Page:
Don't you love the hardware's proaganda, better yet you guys are preaching for them. Overclock in todays world is very safe, you just have to know the basics, and be fearless. As far as cpus go they are safeguarded very well aganist frying, if they have to much volatage they won't turn on, too much heat and they will slow down, stop, or turn off way before they hit unsave temps. So overclock away. Ram is a little risky, because they don't have as good system, but the almost come with a lifetime warrenty, as a general rule ram loves volatage and for the most part will simply not run if pushed to far. Video cards and a little tricky, in most cases you should upgrade the cooling just as a general rule. And watch how far you push the video memory, which is easy to fry. Just watch the temps and make sure the system is running stable. It is good to check online to see what others have pushed their hardware to see where you can push yours.

The real key is understanding the marketing sceams that the hardware makers use. Take Intell offen they will build one chip, and clock it at 3 different speeds to create a balanced market, with on Extreme, Normal, and cheap clocks. Hint you can buy the cheap one and guess what it is the same chip as the highend one. All you have to do is give it some volatage and up the fsb speed and you have a highend cpu.

Now with the duel cores, the selling idea is lower power usage. But all Intel did was lower the volatage. So most of the duel core CPUs and extremly overclockable. Like my E6600 Core 2 Duo Conroe, runs stock at 2.4Ghz, but with a small volatage jump, I'm running great at 3.6 GHz! Now thats smoking fast, I did upgrade the cooling, but the stock cooling always sucks and it is a good idea to upgrade the cooling no matter if you plan to overclock or not.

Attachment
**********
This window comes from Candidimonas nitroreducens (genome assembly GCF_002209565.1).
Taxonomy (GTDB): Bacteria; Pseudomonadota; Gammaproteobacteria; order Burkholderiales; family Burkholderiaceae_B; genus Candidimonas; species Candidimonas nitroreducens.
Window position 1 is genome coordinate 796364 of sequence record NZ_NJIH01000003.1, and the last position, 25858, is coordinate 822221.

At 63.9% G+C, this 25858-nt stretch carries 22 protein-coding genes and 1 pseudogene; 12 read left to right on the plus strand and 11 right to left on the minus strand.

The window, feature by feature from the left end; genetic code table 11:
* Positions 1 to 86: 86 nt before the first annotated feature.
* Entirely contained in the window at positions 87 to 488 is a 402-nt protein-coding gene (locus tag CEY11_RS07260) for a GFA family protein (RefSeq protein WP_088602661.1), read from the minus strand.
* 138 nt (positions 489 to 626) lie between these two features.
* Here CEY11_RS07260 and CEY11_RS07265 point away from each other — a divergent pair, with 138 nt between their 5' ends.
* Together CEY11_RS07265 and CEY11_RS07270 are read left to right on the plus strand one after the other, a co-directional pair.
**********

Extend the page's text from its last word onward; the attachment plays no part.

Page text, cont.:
Fear not, overclocking is easy, and if you are the least bit smart riskfree.
jay84h
ForceRun wrote:
you just have to know the basics, and be fearless. As far as cpus go they are safeguarded very well aganist frying, if they have to much volatage they won't turn on, too much heat and they will slow down, stop, or turn off way before they hit unsave temps.


Exactly, you have to be "fearless" because you might as well have fear since you know full well overclocking a card is not meant to be. Why do you think it's called overclocking? Overclocking.....a.k.a over doing a video card. As far as cpu's being safeguarded, I wouldn't put money on that. The video card will burn out much much faster if overclocking, since it's not meant to be. And this thing about overclocked cards being just as powerful as factory setting cards, being cheaper? Of course there going to be cheaper, they'll burn out in a split second, whenever they feel weak. With the factory setting cards at least your going to get your money's worth! A friend of mine was with a friend and while playing a game, the video card was maxed!!!! The computer couldn't take it because it was taxed so high the back of the computer exploded into flames. Oh yes......you CAN have too much power and heat going on inside, the cpu wont know when to shut off....it'll just catch fire.
dz9c
jay84h wrote:
If you overclock a video card, than your reducing it's lifespan GREATLY, if it's great for 5 years, than it's lifespan is reduced to 2 years. You get the point.

If it lasts for 2 years, thats great because thats around the time you should go get a new and better one. Smile
ForceRun
jay84h wrote:
ForceRun wrote:
you just have to know the basics, and be fearless. As far as cpus go they are safeguarded very well aganist frying, if they have to much volatage they won't turn on, too much heat and they will slow down, stop, or turn off way before they hit unsave temps.


The computer couldn't take it because it was taxed so high the back of the computer exploded into flames. Oh yes......you CAN have too much power and heat going on inside, the cpu wont know when to shut off....it'll just catch fire.


I really don't think that could happen, plus the hardware out now is very different from the older hardware of anything over 2 years ago.

Everything I said about chips that release at the same being the same CPU just clock at different speed is also true, just google it.